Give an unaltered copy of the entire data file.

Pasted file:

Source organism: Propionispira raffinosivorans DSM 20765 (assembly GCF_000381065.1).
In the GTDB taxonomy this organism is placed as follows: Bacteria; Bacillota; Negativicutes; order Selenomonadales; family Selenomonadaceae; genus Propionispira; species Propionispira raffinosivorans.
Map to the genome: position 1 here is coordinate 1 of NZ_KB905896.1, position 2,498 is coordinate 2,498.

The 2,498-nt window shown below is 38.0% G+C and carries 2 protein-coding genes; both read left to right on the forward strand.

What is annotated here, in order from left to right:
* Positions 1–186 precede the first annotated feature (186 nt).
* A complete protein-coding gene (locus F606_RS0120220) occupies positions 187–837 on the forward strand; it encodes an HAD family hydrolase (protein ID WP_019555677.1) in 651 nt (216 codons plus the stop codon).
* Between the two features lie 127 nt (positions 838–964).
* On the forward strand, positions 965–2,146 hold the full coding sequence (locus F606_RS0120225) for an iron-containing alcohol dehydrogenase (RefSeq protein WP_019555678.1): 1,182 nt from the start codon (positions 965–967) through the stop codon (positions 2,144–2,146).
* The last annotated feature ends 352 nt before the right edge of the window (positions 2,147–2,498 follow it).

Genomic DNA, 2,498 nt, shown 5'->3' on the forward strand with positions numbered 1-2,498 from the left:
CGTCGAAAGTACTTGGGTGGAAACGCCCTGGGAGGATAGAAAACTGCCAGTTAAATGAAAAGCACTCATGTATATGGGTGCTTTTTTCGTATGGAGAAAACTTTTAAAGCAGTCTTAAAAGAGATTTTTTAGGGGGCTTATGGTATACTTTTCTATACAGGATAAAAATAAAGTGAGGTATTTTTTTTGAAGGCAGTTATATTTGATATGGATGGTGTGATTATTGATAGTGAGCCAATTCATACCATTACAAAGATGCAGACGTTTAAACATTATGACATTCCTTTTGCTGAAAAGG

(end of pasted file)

Source organism: Propionispira raffinosivorans DSM 20765 (assembly GCF_000381065.1).
In the GTDB taxonomy this organism is placed as follows: Bacteria; Bacillota; Negativicutes; order Selenomonadales; family Selenomonadaceae; genus Propionispira; species Propionispira raffinosivorans.
Map to the genome: position 1 here is coordinate 1 of NZ_KB905896.1, position 2,498 is coordinate 2,498.

The 2,498-nt window shown below is 38.0% G+C and carries 2 protein-coding genes; both read left to right on the forward strand.

What is annotated here, in order from left to right:
* Positions 1–186 precede the first annotated feature (186 nt).
* A complete protein-coding gene (locus F606_RS0120220) occupies positions 187–837 on the forward strand; it encodes an HAD family hydrolase (protein ID WP_019555677.1) in 651 nt (216 codons plus the stop codon).
* Between the two features lie 127 nt (positions 838–964).
* On the forward strand, positions 965–2,146 hold the full coding sequence (locus F606_RS0120225) for an iron-containing alcohol dehydrogenase (RefSeq protein WP_019555678.1): 1,182 nt from the start codon (positions 965–967) through the stop codon (positions 2,144–2,146).
* The last annotated feature ends 352 nt before the right edge of the window (positions 2,147–2,498 follow it).

Genomic DNA, 2,498 nt, shown 5'->3' on the forward strand with positions numbered 1-2,498 from the left:
CGTCGAAAGTACTTGGGTGGAAACGCCCTGGGAGGATAGAAAACTGCCAGTTAAATGAAAAGCACTCATGTATATGGGTGCTTTTTTCGTATGGAGAAAACTTTTAAAGCAGTCTTAAAAGAGATTTTTTAGGGGGCTTATGGTATACTTTTCTATACAGGATAAAAATAAAGTGAGGTATTTTTTTTGAAGGCAGTTATATTTGATATGGATGGTGTGATTATTGATAGTGAGCCAATTCATACCATTACAAAGATGCAGACGTTTAAACATTATGACATTCCTTTTGCTGAAAAGG